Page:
• @evilsoup That's the case for OSX, thx – Davi Lima Aug 17 '15 at 19:23
  • This also works on Cygwin (Windows) – andy Apr 12 '17 at 9:36
34
rename "s/oldExtension/newExtension/" *.txt

Above works fine but limited to current directory. Try the command below, which is flexible with sub-directories. It will rename all .txt files under directory structure with a new extension.

find . -name "*.txt" -exec rename 's/.txt$/.newext/' {} \;
| improve this answer | |
  • 2
    rename can handle multiple files as argument, you can vastly speed things up by using + instead of \; if there are many such files – Anthon Feb 17 '15 at 8:57
  • Still, it is a useful option since "*.txt" can unroll to a large argument list unsupported by the shell. – Roman Shapovalov Oct 19 '16 at 13:14
  • 1
    "s/oldExtension/newExtension/" will fail for footxt.txt. Use this instead: unix.stackexchange.com/questions/19654/… – wisbucky Aug 1 '17 at 23:59
15

The answers here referencing s/oldExtension/newExtension/ are wrong. If you use s/txt/text/, you would convert footxt.txt to footext.txt, which is not what you want. Even if you use s/.txt/.text/, that would convert footxt.txt to fo.text.txt.

You have to use \. to match the period (. will match any character). And the trailing $ to match the end of the line. Only this will properly match the extension.

rename 's/\.txt$/.text/' *.txt

rename 's/\.old$/.new/' *.old
| improve this answer | |
9
for f in *.txt
do
    [ -f "$f" ] && mv "$f" "${f%txt}text"
done
| improve this answer | |
8

Based on the @Prince John Wesley answer, here is a simple bash script for changing all extensions of files in the current directory from ext1 to ext2. Also outputs names of the files being renamed.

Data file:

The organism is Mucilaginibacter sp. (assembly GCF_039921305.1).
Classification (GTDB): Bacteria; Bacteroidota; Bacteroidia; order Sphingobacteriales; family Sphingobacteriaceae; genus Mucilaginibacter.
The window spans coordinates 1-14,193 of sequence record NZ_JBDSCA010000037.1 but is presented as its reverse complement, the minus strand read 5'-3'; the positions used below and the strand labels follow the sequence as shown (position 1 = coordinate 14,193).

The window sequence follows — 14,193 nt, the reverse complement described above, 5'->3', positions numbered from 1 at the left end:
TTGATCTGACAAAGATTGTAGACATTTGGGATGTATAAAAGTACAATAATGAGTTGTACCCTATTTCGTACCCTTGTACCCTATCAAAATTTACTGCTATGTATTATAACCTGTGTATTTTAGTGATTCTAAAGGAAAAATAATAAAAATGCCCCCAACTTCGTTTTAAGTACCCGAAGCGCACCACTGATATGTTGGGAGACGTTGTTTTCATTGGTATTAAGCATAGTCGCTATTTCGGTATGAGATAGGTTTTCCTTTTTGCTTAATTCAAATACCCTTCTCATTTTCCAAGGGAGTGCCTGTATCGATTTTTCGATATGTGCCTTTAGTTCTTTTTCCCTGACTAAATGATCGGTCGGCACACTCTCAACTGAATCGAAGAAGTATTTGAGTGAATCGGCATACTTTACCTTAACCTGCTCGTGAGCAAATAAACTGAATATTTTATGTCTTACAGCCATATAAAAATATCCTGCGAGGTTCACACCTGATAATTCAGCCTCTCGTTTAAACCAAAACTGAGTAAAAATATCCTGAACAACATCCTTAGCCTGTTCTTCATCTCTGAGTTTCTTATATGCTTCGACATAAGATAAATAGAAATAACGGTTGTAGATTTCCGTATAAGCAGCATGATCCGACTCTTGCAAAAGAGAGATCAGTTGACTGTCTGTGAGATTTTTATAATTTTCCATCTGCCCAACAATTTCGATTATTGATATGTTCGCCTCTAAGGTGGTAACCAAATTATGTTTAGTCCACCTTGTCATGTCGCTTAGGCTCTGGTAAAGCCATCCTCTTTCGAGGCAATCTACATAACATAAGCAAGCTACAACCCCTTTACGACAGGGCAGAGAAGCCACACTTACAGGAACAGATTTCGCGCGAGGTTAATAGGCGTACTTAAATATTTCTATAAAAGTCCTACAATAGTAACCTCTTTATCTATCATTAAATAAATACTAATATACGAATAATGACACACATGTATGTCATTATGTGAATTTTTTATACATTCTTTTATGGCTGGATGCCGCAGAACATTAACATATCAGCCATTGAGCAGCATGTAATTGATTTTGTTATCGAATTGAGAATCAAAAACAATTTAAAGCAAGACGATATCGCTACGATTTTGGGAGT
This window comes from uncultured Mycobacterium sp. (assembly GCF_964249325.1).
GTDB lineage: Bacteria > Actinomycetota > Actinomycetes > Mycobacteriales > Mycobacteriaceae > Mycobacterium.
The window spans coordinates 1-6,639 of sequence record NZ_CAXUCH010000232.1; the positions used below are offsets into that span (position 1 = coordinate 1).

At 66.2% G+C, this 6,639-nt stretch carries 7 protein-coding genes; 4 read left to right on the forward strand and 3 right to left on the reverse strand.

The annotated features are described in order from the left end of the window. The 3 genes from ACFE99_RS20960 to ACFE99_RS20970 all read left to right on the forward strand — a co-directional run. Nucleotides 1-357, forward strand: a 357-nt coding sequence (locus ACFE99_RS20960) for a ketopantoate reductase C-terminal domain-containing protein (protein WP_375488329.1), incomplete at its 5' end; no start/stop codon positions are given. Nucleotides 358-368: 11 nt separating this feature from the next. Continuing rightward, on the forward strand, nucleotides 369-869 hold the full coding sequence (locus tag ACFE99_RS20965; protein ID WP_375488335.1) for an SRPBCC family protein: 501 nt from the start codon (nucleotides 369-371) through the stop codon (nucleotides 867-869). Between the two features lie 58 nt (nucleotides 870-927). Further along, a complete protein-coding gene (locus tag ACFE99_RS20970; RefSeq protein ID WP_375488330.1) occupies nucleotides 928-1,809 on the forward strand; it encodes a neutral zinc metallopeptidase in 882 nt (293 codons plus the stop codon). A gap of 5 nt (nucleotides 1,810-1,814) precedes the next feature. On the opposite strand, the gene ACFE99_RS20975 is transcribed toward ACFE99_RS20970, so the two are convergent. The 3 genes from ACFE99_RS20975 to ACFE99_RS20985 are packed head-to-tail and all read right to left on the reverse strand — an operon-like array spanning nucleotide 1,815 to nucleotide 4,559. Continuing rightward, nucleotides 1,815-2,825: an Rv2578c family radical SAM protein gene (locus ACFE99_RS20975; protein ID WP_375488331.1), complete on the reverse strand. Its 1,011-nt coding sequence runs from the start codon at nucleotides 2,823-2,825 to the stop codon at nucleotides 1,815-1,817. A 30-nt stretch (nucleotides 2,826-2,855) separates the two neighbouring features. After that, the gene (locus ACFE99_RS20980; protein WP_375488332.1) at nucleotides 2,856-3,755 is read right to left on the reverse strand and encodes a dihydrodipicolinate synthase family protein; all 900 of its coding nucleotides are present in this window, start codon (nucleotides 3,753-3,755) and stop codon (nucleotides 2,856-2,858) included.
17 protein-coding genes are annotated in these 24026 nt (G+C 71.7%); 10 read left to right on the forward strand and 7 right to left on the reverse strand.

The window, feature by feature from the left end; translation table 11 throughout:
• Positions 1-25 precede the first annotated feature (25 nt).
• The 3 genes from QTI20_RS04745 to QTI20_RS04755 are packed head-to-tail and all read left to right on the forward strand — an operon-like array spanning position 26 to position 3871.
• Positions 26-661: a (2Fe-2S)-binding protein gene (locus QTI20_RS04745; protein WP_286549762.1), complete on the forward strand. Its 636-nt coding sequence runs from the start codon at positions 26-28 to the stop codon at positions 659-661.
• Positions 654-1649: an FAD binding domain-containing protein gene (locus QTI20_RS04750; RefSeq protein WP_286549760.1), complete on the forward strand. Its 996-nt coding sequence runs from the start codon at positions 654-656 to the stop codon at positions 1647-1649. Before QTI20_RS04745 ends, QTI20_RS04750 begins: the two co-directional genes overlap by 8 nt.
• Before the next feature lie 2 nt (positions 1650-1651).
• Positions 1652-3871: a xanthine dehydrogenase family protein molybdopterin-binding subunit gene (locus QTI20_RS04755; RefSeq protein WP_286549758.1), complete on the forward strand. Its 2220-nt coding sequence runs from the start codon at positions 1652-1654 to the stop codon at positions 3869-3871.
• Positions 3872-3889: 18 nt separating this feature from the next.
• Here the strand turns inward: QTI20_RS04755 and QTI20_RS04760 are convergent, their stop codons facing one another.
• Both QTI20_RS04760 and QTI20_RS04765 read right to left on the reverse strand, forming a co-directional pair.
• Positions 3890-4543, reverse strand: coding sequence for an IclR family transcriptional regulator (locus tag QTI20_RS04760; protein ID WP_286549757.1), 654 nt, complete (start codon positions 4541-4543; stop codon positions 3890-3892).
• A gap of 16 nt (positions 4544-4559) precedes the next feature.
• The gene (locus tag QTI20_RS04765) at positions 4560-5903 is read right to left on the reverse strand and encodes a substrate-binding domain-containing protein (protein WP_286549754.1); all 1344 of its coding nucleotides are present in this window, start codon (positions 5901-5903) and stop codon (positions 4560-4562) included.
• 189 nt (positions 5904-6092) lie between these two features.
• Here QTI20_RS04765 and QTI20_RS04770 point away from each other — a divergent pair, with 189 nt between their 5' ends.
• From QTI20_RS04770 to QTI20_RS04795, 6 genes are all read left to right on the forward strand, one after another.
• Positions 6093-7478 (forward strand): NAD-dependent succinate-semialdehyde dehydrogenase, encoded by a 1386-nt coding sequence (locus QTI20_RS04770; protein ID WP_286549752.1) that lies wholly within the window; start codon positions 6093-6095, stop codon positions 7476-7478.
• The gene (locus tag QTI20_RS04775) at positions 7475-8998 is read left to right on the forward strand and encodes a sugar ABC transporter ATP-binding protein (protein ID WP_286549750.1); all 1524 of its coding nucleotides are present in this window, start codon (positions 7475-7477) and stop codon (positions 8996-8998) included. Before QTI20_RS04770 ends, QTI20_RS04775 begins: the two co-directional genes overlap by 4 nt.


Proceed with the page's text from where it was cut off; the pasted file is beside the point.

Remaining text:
#!/bin/bash
for f in *.$1
do
    [ -f "$f" ] && mv -v "$f" "${f%$1}$2"
done

Example usage (assuming the name of the script is change-ext):

change-ext ext1 ext2
| improve this answer | |
  • To change extensions of files in directories recursively, replace the second line (for...) with two lines: shopt -s globstar and for f in **/*.$1. Requires Bash 4+. – Dennis Golomazov Feb 2 '12 at 10:40
7

Reason #53 to switch to zsh:

zmv '(*).txt' '$1.text'

| improve this answer | |
6

let's say your files are scattered in various directory, Assuming that dirx is your parent directory, this can do the job using find:

for f in `find /dirx -iname '*.txt' -type f -print`;do  mv "$f" ${f%.txt}.text; done
| improve this answer | |
3

When you

do not have an extension for the source files

and target extension is .text you would do it this way -

for f in *; do mv -- "$f" "${f%.\*}.text"; done
| improve this answer | |
  • 1
    Excellent bash-native script. worked great! for f in *.html; do mv -- "$f" "${f%.\*}.pug"; done – TamusJRoyce Jul 19 '19 at 17:54
2

This is what works for me:

find . -name '*.txt' -exec rename 's/\.txt$/.text/' \{} \;
| improve this answer | |
  • 1
    PLEASE add a . before the "text" – danielmhanover Jul 3 '17 at 7:10
1

In case you want to know what went wrong in your version: You used $files instead of $x in the basename command. So this should work (untested, though):

for x in *.txt
do
  mv "$x" "`basename '$x' .txt`.text"
done
| improve this answer | |